Calabrian veteran lived to be 109 years old
|Francesco Chiarello fought in the|
First World War at 20 years old
Chiarello was 109 years old when he died in June 2008. Of soldiers anywhere on the planet who were active in the 1914-18 conflict and were called up again after 1939, only the Frenchman Fernand Goux outlived him.
Goux, from the Loiret department of central northern France, died just five months later, aged 108.
Chiarello also died as one of the last two surviving Italian soldiers from the First World War, outlived only by Delfino Borroni, from just outside Pavia in Lombardy, who was a tram driver during the Second World War.
|Italian troops in Trento on November 3, 1918, in the final|
hours of the Battle of Vittorio Veneto
Chiarello, a farmer from Umbriatico in the province of Crotone in Calabria, joined the Italian army in 1918 as a member of the 19th infantry regiment from Cosenza.
He was sent to the northern front at Trento where he took part in the final Battle of Vittorio Veneto, a seminal moment in the history of the conflict and of Italy.
The Italian victory brought the end of the war on the Italian Front and sealed the collapse of the Austro-Hungarian Empire. Some Italians see Vittorio Veneto as the completion of the Risorgimento nationalist movement, in which Italy was unified.
In 1968, the Italian government created a medal to commemorate the Battle of Vittorio Veneto, which was awarded to all veterans who fought for at least six months in the First World War.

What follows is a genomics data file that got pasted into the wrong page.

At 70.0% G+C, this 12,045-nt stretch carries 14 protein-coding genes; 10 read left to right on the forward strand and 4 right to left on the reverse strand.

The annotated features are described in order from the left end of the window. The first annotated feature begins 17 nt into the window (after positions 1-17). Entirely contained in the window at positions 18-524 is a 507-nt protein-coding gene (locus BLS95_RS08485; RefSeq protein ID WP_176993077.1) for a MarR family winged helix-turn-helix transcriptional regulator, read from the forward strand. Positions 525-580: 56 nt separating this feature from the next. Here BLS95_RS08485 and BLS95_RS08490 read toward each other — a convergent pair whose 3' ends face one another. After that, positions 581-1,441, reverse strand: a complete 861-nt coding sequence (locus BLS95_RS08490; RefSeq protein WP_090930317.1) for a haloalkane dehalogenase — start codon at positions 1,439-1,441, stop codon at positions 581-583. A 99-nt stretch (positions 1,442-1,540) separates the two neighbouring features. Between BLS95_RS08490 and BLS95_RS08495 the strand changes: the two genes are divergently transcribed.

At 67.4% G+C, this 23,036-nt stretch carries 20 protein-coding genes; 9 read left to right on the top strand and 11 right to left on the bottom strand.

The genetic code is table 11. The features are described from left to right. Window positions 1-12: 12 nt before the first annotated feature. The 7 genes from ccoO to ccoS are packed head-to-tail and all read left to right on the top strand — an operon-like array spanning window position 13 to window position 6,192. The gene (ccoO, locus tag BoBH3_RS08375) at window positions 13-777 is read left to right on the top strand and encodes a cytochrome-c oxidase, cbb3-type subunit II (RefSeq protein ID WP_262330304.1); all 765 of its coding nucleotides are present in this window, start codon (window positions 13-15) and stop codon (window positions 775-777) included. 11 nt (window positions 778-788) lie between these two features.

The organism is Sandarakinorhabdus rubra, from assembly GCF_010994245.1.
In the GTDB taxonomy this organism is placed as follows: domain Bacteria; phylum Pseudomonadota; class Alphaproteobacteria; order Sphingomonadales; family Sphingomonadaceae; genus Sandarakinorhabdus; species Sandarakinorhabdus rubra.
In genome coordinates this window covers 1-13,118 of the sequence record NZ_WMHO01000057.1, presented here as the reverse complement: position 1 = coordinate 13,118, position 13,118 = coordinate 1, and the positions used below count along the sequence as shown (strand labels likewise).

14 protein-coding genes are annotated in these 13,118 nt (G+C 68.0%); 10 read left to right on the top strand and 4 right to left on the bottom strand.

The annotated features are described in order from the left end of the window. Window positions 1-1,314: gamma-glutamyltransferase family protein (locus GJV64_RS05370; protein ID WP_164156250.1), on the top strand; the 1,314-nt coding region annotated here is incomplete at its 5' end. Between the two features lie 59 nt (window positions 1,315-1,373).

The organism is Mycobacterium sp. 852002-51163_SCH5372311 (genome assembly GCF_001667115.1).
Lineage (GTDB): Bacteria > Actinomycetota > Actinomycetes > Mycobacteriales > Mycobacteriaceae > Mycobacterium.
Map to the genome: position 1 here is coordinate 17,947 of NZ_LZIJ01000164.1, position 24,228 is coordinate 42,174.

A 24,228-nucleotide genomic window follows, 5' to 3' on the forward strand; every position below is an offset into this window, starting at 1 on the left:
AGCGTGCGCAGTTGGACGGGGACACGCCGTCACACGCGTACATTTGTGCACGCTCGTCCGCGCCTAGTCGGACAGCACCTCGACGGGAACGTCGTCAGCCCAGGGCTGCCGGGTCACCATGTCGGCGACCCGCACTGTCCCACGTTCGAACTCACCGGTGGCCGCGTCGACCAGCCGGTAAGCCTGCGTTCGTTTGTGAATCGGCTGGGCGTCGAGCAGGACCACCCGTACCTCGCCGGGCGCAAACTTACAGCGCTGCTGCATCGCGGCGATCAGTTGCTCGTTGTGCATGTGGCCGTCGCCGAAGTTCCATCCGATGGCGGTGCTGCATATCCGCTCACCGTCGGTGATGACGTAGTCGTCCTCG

After peace was declared, Chiarello continued his service in Albania, where he contracted malaria, and spent a period in Montenegro before returning to civilian life in Umbriatico in 1920. He was called up for a second time in 1940 and was attached to a unit in Reggio Calabria, but was discharged after six months.
|Examples of the Vittorio Veneto medal|
Chiarello attributed his long life to the clean air of Umbriatico and a simple Crotonese diet, of which the staples are fresh milk - a half-litre at breakfast and another at dinner - lunches combining pasta and fresh vegetables, fruit and occasionally ice cream, plus a daily tumbler (or two) of local red wine.
In Cirò Marina, where he bemoaned the air quality compared with Umbriatico, he would maintain his good health by taking long daily walks along the sea front.
A deputation of senior Italian army officers visited him shortly after his 109th birthday. They were concerned about how frail he might be but found him dressed and sitting in his armchair. His daughter-in-law, Maria, told them that Signor Chiarello suffered no rheumatic pains at all and refused to stay in bed in the mornings, even when offered the chance to do so.
|Umbriatico is surrounded by steep ravines|
Umbriatico was the site, in 215 BC, of a battle between forces from the Carthagian and Roman empires in which Hannibal himself is said to have fought before escaping back to Carthage, leaving the Romans to overrun the city. Nowadays, home to less than 1,000 inhabitants, it sits on a hill surrounded by ravines and connected to the outside world by just one road. The medieval Cathedral of San Donato stands above a crypt that was originally a Greek pagan temple.
The modern resort of Cirò Marina on the Ionian Sea is renowned for the quality of its bathing facilities and the cleanliness of its beaches and seawater. In 2015, Cirò Marina‘s beaches were awarded a blue flag certificate for the 15th time. The area is also known for its fine wine, Ciro DOC, and was named as Italy’s City of Wine in 2000.
Hotels in Cirò Marina from Hotels.com
The armistice that followed Italy's victory at the Battle of Vittorio Veneto
Giuseppe Moscati - wartime doctor who became a saint
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